"Bowie Kuhn declared free agency would destroy the game; Peter Ueberroth urged owners to collude to keep down salaries; Bud Selig, while claiming to be concerned about steroid use, traveled the country as Barry Bonds cheated his way to breaking Hank Aaron's home run record. And now comes Manfred, clearly believing that if he says something's true, then it's true."— WashPost's John Feinstein on the heels of the Astros' scandal
SALINAS, Calif. — Olympic softball pitcher Monica Abbott — who holds the NCAA career records for most victories, shutouts and strikeouts — practices in her backyard during a recent training session.
COLORADO SPRINGS, Colo. — Paralympian and retired U.S. Army 1st Lt. Melissa Stockwell lifts weights in her home. Hi, puppy.
ROCKVILLE, Md. — Olympic Women's Hockey gold medalist, Haley Skarupa, has temporarily traded her ice skates for inline skates.
We're ranking the all-time rosters for all 30 MLB teams. Note: Rosters based only on time spent with this specific team. Thoughts? Email me at email@example.com.
How could a team with so little history and success nearly crack the top 10? Look at the names in this batting order, that's how. Also, I'm having trouble coming up with something more beautiful than Griffey and Canó's swings in the same lineup.
On the mound: SP Félix Hernández (50.1)
ICYMI ... 30. Rays, 29. Royals, 28. Diamondbacks, 27. Blue Jays, 26. Angels, 25. Padres, 24. Rockies, 23. Brewers; 22. Nationals, 21. Mets, 20. Orioles, 19. Twins, 18. Astros, 17. Marlins, 16. White Sox, 15. Athletics, 14. Phillies, 13. Braves, 12. Pirates
Huge thanks to Tom Stone, whose book "Now Taking the Field: Baseball's All-Time Dream Teams for All 30 Franchises," provided the inspiration for these rosters.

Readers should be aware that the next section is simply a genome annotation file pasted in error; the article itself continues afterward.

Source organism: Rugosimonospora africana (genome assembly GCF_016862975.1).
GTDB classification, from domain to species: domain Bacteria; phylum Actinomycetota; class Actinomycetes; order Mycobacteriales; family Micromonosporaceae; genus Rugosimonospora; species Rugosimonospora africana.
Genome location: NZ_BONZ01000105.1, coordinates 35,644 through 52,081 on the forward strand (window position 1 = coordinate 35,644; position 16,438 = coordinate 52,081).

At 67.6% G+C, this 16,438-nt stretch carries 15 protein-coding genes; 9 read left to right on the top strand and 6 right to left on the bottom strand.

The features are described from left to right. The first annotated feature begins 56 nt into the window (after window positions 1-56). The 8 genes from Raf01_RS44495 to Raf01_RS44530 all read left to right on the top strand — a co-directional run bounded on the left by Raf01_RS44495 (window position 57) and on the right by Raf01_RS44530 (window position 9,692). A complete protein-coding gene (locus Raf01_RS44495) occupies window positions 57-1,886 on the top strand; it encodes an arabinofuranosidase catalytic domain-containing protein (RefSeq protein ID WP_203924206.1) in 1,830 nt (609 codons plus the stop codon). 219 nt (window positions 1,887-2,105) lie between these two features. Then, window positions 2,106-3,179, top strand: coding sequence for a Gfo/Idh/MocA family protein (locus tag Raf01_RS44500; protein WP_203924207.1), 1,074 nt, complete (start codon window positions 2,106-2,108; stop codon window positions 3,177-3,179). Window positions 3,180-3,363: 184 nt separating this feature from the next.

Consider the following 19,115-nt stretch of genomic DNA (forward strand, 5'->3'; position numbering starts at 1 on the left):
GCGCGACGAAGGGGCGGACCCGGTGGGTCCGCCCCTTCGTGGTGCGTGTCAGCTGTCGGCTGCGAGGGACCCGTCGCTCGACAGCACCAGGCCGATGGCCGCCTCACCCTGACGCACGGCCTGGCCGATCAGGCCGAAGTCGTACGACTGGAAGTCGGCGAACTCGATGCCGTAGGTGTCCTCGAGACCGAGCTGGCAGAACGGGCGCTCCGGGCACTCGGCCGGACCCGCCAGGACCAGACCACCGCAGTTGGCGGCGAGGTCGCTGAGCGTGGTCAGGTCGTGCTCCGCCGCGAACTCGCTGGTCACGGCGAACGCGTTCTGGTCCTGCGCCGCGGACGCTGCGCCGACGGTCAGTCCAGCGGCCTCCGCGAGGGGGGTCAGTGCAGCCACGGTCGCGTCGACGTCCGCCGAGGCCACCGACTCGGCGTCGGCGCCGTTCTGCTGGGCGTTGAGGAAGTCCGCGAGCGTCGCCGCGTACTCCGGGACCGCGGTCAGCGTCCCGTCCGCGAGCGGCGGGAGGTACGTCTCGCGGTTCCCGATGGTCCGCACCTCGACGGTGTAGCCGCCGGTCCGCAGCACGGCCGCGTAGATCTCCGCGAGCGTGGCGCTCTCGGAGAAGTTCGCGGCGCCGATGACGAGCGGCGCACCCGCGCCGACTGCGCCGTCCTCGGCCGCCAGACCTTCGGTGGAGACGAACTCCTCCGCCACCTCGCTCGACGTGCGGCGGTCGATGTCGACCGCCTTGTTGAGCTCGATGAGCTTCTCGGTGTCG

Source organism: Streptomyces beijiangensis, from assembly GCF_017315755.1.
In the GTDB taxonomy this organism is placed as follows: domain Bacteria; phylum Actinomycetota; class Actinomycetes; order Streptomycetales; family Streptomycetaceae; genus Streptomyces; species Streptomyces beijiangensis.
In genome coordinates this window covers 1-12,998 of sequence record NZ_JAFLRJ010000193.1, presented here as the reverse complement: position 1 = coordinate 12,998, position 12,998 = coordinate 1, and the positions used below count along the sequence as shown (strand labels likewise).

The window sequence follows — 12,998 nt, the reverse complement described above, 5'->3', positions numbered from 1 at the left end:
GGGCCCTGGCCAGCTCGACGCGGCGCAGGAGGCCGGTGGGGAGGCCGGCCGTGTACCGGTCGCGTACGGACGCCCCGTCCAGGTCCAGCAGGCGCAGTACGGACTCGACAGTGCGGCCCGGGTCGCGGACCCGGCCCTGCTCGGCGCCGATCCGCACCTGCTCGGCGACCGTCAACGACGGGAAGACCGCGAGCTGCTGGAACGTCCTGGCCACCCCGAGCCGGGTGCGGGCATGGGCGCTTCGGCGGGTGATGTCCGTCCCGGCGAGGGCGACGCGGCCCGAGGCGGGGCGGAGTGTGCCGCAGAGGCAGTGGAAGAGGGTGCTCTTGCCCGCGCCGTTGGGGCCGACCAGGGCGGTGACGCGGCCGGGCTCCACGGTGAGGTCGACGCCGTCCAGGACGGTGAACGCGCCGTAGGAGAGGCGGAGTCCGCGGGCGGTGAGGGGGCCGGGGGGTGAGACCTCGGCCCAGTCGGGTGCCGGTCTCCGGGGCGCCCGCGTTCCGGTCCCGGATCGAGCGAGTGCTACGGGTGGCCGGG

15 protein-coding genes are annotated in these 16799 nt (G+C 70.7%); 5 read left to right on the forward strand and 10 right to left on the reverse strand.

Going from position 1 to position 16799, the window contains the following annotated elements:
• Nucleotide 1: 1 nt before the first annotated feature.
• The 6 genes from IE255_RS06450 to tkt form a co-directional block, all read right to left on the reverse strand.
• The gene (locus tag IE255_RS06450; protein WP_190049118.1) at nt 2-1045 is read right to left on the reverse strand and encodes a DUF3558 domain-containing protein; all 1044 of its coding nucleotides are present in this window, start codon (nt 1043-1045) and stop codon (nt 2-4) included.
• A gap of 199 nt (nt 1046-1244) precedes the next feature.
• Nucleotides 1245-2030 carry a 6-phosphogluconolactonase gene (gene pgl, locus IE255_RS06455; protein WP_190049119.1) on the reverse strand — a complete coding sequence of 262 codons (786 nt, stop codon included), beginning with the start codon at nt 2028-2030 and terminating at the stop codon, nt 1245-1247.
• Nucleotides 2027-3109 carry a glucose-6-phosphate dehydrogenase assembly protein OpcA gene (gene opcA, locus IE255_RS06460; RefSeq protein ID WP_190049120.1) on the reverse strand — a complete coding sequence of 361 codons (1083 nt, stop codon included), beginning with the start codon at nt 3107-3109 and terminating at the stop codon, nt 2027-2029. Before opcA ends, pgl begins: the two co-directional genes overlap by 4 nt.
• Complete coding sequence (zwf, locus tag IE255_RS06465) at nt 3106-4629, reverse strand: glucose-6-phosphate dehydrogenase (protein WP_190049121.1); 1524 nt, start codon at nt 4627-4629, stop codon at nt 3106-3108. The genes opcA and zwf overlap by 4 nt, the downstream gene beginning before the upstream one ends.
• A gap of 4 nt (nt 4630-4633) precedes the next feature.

31 years ago today, Vin Scully broadcast 23 innings across two cities in the same day, meaning twice as many fans as usual were treated to the dulcet tones of the greatest sportscaster to ever live.
The itinerary: Scully, who spent 67 seasons calling Dodgers games (1950-2016), began the day in St. Louis to call NBC's "Game of the Week" between the Cardinals and Cubs.
The big picture: Scully retired in 2016 at the age of 88, and I can't imagine how there will ever be another like him.
The bottom line: Last week, Scully won an L.A. Times reader vote as the most iconic sports figure in the city's history, beating out Magic Johnson, Jackie Robinson, Kobe Bryant and more.
🎥 Watch: Vin Scully's greatest calls (YouTube)
🏀 Wes Unseld was a giant by any measure (Thomas Boswell, WashPost)
"Wes Unseld [who died Tuesday at 74] was so valuable to his teams in so many ways that he confounds analysis. But consider this: Over the final eight seasons of his career ... Unseld had more offensive rebounds than he had missed shots. That's mind-bending."
🥎 The spectacular rise and sudden fall of print media ... on the softball field (John Walters, SI)